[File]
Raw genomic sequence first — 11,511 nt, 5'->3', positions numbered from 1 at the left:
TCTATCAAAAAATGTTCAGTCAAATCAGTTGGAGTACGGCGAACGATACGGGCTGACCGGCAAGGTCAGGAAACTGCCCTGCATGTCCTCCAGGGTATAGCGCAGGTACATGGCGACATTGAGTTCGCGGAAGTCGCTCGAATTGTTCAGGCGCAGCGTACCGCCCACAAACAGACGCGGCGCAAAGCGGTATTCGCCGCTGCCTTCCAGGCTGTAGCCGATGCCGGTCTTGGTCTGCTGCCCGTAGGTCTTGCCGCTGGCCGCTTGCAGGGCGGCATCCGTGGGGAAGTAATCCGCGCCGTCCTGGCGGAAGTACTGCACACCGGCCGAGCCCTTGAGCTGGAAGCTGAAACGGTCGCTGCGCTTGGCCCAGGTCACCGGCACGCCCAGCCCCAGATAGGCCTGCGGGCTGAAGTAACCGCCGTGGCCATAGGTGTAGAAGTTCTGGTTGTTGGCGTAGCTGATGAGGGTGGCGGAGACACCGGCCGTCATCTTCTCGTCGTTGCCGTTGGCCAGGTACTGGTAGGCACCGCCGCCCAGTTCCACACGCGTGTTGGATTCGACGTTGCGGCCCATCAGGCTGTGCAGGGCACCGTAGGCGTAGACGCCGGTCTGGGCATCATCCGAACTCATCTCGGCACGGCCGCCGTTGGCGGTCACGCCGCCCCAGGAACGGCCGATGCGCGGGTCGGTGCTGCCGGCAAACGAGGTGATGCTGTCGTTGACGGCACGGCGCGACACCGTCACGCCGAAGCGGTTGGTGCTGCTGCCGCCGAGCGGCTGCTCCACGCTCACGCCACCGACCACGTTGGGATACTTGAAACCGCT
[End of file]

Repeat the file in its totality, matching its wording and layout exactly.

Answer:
Raw genomic sequence first — 11,511 nt, 5'->3', positions numbered from 1 at the left:
TCTATCAAAAAATGTTCAGTCAAATCAGTTGGAGTACGGCGAACGATACGGGCTGACCGGCAAGGTCAGGAAACTGCCCTGCATGTCCTCCAGGGTATAGCGCAGGTACATGGCGACATTGAGTTCGCGGAAGTCGCTCGAATTGTTCAGGCGCAGCGTACCGCCCACAAACAGACGCGGCGCAAAGCGGTATTCGCCGCTGCCTTCCAGGCTGTAGCCGATGCCGGTCTTGGTCTGCTGCCCGTAGGTCTTGCCGCTGGCCGCTTGCAGGGCGGCATCCGTGGGGAAGTAATCCGCGCCGTCCTGGCGGAAGTACTGCACACCGGCCGAGCCCTTGAGCTGGAAGCTGAAACGGTCGCTGCGCTTGGCCCAGGTCACCGGCACGCCCAGCCCCAGATAGGCCTGCGGGCTGAAGTAACCGCCGTGGCCATAGGTGTAGAAGTTCTGGTTGTTGGCGTAGCTGATGAGGGTGGCGGAGACACCGGCCGTCATCTTCTCGTCGTTGCCGTTGGCCAGGTACTGGTAGGCACCGCCGCCCAGTTCCACACGCGTGTTGGATTCGACGTTGCGGCCCATCAGGCTGTGCAGGGCACCGTAGGCGTAGACGCCGGTCTGGGCATCATCCGAACTCATCTCGGCACGGCCGCCGTTGGCGGTCACGCCGCCCCAGGAACGGCCGATGCGCGGGTCGGTGCTGCCGGCAAACGAGGTGATGCTGTCGTTGACGGCACGGCGCGACACCGTCACGCCGAAGCGGTTGGTGCTGCTGCCGCCGAGCGGCTGCTCCACGCTCACGCCACCGACCACGTTGGGATACTTGAAACCGCT